The Hello OpenGL ES project's core classes are as follows:
  • MyGLSurfaceView
  • MyGLRenderer
  • OpenGLES20Activity
  • Square
  • Triangle

MyGLRenderer implements the GLSurfaceView.Renderer class, which is used to render a frame. In the Hello OpenGL ES project the GLSurfaceView.Render uses GLES20 constants to draw the background color of the frame. It uses the Matrix class to set the camera position as well as calculate and store 4 x 4 column-vectors for rendering. (Below is an example of the 4 x 4 column-vector matrices from the OpenGL ES Android reference:)

  m[offset +  0] m[offset +  4] m[offset +  8] m[offset + 12]
[offset +  1] m[offset +  5] m[offset +  9] m[offset + 13]
[offset +  2] m[offset +  6] m[offset + 10] m[offset + 14]
[offset +  3] m[offset +  7] m[offset + 11] m[offset + 15]

The Hello OpenGL ES project introduces quite a few interesting programming concepts. For example, the MyGLSurfaceView class implements the GLSurfaceView class, which creates a view container (which manages a surface so OpenGL can render to that surface) used to render OpenGL ES graphics as well as capture touch events so users can interact with the graphics. Th android activity class creates an instance of the GLSurfaceView to serve as the Content View for the activity.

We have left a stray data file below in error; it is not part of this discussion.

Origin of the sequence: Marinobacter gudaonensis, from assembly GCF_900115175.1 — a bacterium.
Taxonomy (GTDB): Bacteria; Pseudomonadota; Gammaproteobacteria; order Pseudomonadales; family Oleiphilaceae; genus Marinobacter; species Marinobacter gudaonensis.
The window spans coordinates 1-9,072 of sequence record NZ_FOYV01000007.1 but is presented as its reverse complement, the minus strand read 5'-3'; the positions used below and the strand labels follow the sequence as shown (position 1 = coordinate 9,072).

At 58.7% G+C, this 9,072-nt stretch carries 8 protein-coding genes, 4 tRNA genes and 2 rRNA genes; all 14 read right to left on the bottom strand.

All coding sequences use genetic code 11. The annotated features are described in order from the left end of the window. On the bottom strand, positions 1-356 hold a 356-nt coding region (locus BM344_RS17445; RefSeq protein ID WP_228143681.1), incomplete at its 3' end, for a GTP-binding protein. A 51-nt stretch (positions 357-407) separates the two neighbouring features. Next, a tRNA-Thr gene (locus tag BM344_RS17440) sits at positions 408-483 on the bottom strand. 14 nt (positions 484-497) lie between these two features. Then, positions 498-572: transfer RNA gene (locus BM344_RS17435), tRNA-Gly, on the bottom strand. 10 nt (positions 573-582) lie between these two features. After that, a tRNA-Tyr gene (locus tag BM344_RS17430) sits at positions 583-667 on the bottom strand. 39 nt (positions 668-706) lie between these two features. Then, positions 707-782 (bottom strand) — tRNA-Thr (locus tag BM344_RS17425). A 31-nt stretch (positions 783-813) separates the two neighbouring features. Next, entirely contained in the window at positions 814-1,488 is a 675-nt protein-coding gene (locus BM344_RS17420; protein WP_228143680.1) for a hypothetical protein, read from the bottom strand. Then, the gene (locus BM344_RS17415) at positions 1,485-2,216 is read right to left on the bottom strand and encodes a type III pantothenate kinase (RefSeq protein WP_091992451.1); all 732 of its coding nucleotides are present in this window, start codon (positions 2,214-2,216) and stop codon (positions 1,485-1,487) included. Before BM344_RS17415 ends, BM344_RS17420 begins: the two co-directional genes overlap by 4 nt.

In the project the MyGLSurfaceView calls the MyGLRenderer class so the graphics can be rendered using the GLSurfaceView.Renderer class. Both the Triangle and the Square class use the GLES20.glCreateProgram() command to create an empty OpenGL ES program. And the GLES20.glAttachShader command is used to add the vertex and fragment shaders to the program.  The GLES20.glLinkProgram command (or public method) is then used to create the OpenGL program executables. The vertex shader executable runs on the vertex processor and the fragment shader executable runs on the fragment processor.

Since the user can interact with the triangle, the triangle coordinates are captured and used to write the position of the triangle. The MyGLRender class is implemented in a way that ensures, once the triangle is rendered, it is only rendered again when the data changes.


Overall the Hello OpenGL ES project has a very simple design that executes the key elements of an animated graphics android application. This program can help developers more easily understand how to program graphics using the OpenGL ES API as well as create shaders and assign buffers. For more information you can refer to the following list of resources: